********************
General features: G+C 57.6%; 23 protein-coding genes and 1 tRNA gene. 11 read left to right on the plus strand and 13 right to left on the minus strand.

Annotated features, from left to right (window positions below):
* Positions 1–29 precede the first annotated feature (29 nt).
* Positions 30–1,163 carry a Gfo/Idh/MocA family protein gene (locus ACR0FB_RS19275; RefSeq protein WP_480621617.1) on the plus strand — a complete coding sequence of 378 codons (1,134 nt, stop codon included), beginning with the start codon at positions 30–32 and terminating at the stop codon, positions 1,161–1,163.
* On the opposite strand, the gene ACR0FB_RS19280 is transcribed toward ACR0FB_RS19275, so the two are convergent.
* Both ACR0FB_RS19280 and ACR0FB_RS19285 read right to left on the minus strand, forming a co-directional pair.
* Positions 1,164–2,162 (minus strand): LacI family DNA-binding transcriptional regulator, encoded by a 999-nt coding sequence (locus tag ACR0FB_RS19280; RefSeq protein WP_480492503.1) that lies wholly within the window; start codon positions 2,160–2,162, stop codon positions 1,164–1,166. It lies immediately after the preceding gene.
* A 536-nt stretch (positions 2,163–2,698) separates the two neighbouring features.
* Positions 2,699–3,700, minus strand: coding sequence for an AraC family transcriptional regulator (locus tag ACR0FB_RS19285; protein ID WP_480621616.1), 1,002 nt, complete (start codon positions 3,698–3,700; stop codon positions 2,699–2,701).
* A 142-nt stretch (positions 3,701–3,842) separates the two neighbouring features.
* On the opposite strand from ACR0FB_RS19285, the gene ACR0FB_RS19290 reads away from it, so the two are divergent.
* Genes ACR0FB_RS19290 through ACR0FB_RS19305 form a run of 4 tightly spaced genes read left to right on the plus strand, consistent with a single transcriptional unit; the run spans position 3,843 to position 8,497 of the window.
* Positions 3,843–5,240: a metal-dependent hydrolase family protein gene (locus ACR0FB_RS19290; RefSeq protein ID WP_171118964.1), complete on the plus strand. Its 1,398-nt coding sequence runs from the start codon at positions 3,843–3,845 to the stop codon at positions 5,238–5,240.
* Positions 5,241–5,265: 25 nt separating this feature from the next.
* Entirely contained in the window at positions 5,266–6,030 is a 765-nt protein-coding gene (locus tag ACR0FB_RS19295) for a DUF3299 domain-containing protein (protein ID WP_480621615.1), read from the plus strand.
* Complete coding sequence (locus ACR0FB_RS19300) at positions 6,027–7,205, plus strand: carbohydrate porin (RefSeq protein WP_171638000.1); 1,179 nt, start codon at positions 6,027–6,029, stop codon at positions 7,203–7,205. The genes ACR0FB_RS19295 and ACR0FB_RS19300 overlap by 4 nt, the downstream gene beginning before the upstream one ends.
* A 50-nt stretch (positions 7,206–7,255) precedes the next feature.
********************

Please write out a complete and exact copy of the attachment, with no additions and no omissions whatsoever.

General features: G+C 57.6%; 23 protein-coding genes and 1 tRNA gene. 11 read left to right on the plus strand and 13 right to left on the minus strand.

Annotated features, from left to right (window positions below):
* Positions 1–29 precede the first annotated feature (29 nt).
* Positions 30–1,163 carry a Gfo/Idh/MocA family protein gene (locus ACR0FB_RS19275; RefSeq protein WP_480621617.1) on the plus strand — a complete coding sequence of 378 codons (1,134 nt, stop codon included), beginning with the start codon at positions 30–32 and terminating at the stop codon, positions 1,161–1,163.
* On the opposite strand, the gene ACR0FB_RS19280 is transcribed toward ACR0FB_RS19275, so the two are convergent.
* Both ACR0FB_RS19280 and ACR0FB_RS19285 read right to left on the minus strand, forming a co-directional pair.
* Positions 1,164–2,162 (minus strand): LacI family DNA-binding transcriptional regulator, encoded by a 999-nt coding sequence (locus tag ACR0FB_RS19280; RefSeq protein WP_480492503.1) that lies wholly within the window; start codon positions 2,160–2,162, stop codon positions 1,164–1,166. It lies immediately after the preceding gene.
* A 536-nt stretch (positions 2,163–2,698) separates the two neighbouring features.
* Positions 2,699–3,700, minus strand: coding sequence for an AraC family transcriptional regulator (locus tag ACR0FB_RS19285; protein ID WP_480621616.1), 1,002 nt, complete (start codon positions 3,698–3,700; stop codon positions 2,699–2,701).
* A 142-nt stretch (positions 3,701–3,842) separates the two neighbouring features.
* On the opposite strand from ACR0FB_RS19285, the gene ACR0FB_RS19290 reads away from it, so the two are divergent.
* Genes ACR0FB_RS19290 through ACR0FB_RS19305 form a run of 4 tightly spaced genes read left to right on the plus strand, consistent with a single transcriptional unit; the run spans position 3,843 to position 8,497 of the window.
* Positions 3,843–5,240: a metal-dependent hydrolase family protein gene (locus ACR0FB_RS19290; RefSeq protein ID WP_171118964.1), complete on the plus strand. Its 1,398-nt coding sequence runs from the start codon at positions 3,843–3,845 to the stop codon at positions 5,238–5,240.
* Positions 5,241–5,265: 25 nt separating this feature from the next.
* Entirely contained in the window at positions 5,266–6,030 is a 765-nt protein-coding gene (locus tag ACR0FB_RS19295) for a DUF3299 domain-containing protein (protein ID WP_480621615.1), read from the plus strand.
* Complete coding sequence (locus ACR0FB_RS19300) at positions 6,027–7,205, plus strand: carbohydrate porin (RefSeq protein WP_171638000.1); 1,179 nt, start codon at positions 6,027–6,029, stop codon at positions 7,203–7,205. The genes ACR0FB_RS19295 and ACR0FB_RS19300 overlap by 4 nt, the downstream gene beginning before the upstream one ends.
* A 50-nt stretch (positions 7,206–7,255) precedes the next feature.